A few leading money exchange houses in the UAE have increased remittance fees by between seven and 10 per cent to “cope with the rising cost” of doing business.
Fee for remittance below Dh1,000 has been increased by Dh1, up from Dh15 to Dh16, and for amounts above Dh1,000, to Dh22 from Dh20, Rajiv Pancholia, CEO of Orient Exchange of Dubai, said.
Pancholia, who is also treasurer of the Foreign Exchange and Remittance Group (FERG), said the rate hike, effective since April 5 for Orient Exchange, was in consideration of escalating costs of operation resulting from rent and salary hikes.
The decision to increase fee was taken by some of the major exchange houses on an individual level and not as a group under FERG, industry sources said.
Promoth Manghat, CEO of UAE Exchange, said the fee hike — effective from April 15 for his firm — was kept at a nominal level at less than seven per cent for amount below Dh1,000, so that it will have little impact on blue-collar remittance.
“However, despite the latest slight increases, the UAE still has the world’s lowest remittance rate at 2.5 per cent compared to the global average of 7.5 per cent,” Manghat said.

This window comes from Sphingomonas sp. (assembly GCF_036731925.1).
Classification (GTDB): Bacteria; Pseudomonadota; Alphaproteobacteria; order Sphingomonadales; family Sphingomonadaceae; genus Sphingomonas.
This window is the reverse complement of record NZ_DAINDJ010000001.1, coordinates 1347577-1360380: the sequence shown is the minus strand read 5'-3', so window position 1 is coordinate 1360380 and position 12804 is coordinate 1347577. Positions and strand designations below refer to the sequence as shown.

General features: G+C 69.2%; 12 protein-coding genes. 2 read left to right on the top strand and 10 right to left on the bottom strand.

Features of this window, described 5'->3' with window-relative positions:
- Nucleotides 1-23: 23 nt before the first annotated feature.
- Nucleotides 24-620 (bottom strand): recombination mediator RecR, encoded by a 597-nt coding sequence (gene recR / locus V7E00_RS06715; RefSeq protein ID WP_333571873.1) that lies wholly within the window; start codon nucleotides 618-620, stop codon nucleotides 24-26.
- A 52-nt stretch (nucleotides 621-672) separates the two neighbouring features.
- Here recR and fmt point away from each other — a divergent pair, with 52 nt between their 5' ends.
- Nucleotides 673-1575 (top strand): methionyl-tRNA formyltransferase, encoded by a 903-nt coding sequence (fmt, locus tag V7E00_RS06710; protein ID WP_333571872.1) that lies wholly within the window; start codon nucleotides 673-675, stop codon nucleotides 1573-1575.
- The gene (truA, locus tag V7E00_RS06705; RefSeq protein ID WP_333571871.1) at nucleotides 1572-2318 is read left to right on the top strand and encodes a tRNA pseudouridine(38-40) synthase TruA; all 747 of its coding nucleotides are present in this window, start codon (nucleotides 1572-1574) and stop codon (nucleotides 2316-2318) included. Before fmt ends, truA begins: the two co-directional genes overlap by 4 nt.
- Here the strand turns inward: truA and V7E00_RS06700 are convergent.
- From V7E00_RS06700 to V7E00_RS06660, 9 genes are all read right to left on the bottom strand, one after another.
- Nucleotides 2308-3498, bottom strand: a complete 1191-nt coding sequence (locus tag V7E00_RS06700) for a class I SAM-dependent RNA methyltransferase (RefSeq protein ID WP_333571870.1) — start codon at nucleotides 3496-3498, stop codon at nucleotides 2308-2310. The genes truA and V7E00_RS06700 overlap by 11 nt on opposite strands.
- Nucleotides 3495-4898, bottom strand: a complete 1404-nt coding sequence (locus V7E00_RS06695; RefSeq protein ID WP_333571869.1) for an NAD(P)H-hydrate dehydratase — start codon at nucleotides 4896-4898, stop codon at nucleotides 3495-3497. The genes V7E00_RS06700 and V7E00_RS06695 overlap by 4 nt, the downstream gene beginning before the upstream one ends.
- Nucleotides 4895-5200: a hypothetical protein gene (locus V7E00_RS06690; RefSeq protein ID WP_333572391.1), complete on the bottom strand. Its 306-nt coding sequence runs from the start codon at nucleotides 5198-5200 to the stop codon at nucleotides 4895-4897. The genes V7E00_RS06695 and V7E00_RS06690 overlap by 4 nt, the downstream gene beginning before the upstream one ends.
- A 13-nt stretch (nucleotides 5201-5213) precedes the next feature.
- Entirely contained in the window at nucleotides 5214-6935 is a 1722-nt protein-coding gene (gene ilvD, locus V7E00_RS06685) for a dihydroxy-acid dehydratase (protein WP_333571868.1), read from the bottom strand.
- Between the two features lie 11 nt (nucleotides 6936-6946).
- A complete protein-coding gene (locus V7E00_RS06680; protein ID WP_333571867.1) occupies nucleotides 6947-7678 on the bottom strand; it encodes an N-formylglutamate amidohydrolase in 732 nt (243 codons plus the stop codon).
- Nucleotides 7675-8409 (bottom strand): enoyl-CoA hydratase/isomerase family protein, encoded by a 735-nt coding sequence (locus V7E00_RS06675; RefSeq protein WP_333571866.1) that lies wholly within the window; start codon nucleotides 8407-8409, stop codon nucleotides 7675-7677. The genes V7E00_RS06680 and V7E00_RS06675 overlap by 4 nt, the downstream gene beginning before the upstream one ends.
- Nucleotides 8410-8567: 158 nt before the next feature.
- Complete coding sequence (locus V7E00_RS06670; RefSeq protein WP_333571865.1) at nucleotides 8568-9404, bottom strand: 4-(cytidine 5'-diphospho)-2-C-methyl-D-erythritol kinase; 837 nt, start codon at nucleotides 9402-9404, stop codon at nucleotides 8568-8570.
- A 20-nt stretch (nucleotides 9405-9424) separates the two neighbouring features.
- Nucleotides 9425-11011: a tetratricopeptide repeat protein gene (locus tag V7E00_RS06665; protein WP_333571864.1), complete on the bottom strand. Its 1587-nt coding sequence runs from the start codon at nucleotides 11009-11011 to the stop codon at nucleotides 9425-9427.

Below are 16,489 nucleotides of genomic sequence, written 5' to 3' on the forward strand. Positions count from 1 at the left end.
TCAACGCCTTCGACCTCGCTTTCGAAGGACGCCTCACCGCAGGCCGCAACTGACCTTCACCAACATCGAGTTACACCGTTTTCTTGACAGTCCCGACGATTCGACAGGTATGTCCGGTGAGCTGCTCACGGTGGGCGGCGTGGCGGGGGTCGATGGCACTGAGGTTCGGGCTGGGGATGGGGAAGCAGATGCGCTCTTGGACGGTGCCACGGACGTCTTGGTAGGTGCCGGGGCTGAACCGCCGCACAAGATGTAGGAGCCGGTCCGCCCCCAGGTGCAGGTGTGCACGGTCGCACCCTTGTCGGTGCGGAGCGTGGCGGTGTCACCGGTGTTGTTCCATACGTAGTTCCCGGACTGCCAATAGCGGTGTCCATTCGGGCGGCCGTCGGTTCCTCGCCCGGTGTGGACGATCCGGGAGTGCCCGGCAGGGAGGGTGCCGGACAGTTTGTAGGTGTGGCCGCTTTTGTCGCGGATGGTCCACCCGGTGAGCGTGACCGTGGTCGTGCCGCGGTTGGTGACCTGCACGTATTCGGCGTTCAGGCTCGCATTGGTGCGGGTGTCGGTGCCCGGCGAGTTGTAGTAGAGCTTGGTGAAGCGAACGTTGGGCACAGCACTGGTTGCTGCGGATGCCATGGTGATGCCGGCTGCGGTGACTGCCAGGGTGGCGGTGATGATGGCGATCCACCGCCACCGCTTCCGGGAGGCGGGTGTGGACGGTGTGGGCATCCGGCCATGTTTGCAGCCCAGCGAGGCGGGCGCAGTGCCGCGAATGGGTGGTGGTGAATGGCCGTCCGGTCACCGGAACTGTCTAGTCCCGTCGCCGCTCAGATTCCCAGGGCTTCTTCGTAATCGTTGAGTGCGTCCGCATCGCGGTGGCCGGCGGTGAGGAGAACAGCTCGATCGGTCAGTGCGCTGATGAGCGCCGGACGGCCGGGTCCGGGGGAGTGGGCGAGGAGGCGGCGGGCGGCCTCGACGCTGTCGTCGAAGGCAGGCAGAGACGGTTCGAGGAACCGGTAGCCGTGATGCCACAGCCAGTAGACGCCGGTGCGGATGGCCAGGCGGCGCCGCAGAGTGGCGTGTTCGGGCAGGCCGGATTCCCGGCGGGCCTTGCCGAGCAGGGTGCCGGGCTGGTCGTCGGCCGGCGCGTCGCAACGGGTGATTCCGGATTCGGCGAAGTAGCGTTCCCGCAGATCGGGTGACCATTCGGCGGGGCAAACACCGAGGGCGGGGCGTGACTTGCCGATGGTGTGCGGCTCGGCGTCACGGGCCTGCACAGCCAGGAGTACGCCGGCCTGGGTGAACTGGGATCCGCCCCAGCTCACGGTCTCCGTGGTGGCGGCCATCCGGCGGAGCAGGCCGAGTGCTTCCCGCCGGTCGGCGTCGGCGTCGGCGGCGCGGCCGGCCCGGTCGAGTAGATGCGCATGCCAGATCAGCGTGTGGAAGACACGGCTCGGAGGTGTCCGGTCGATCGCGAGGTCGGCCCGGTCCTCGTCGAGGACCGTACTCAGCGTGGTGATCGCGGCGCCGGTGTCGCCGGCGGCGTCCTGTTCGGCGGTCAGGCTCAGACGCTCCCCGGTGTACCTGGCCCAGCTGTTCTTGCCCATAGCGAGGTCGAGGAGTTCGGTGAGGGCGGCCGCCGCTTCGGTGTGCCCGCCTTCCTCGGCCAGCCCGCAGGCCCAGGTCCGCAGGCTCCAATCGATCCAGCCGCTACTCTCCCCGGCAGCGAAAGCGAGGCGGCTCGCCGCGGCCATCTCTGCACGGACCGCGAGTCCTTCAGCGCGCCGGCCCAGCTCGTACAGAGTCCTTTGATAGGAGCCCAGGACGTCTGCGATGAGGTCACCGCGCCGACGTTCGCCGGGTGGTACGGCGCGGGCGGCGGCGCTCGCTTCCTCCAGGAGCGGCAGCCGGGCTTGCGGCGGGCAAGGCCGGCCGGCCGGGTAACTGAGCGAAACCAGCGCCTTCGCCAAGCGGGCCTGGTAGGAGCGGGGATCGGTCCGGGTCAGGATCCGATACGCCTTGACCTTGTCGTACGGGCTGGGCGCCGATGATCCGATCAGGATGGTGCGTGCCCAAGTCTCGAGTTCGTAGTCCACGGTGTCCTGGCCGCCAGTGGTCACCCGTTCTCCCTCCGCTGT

According to the World Bank’s latest Remittance Prices Worldwide report, the global average fee remained stable at 7.45 per cent in first quarter 2017, compared to the 7.40 per cent recorded in fourth quarter 2016.
In first quarter 2017, a total of 77 per cent of all services recorded in RPW were below an average cost of 10 per cent.
Annually, the amount of money that UAE expatriates send to their home countries is estimated at above $20 billion.
The 2016 World Bank migration and remittances fact-book ranks the UAE as the fourth top remittance-sending country in the world. The aggregate outflows represent 4.8 per cent of the UAE’s gross domestic product. The six GCC countries accounted for $98 billion in outward remittance flows in 2014.
According to industry sources, cost of remittances is one of the major hindrances in the flow of money across borders. “It impacts the low-wage earning blue-collared workers, who might reduce the frequency of sending money for family maintenance in the home country. Or it could encourage them to switch to informal means of sending money home, which is not a healthy practice as it affects the receiving economy’s foreign exchange reserves adversely and could create trigger unhealthy practices affecting the socio-financial fabric,” one analyst said.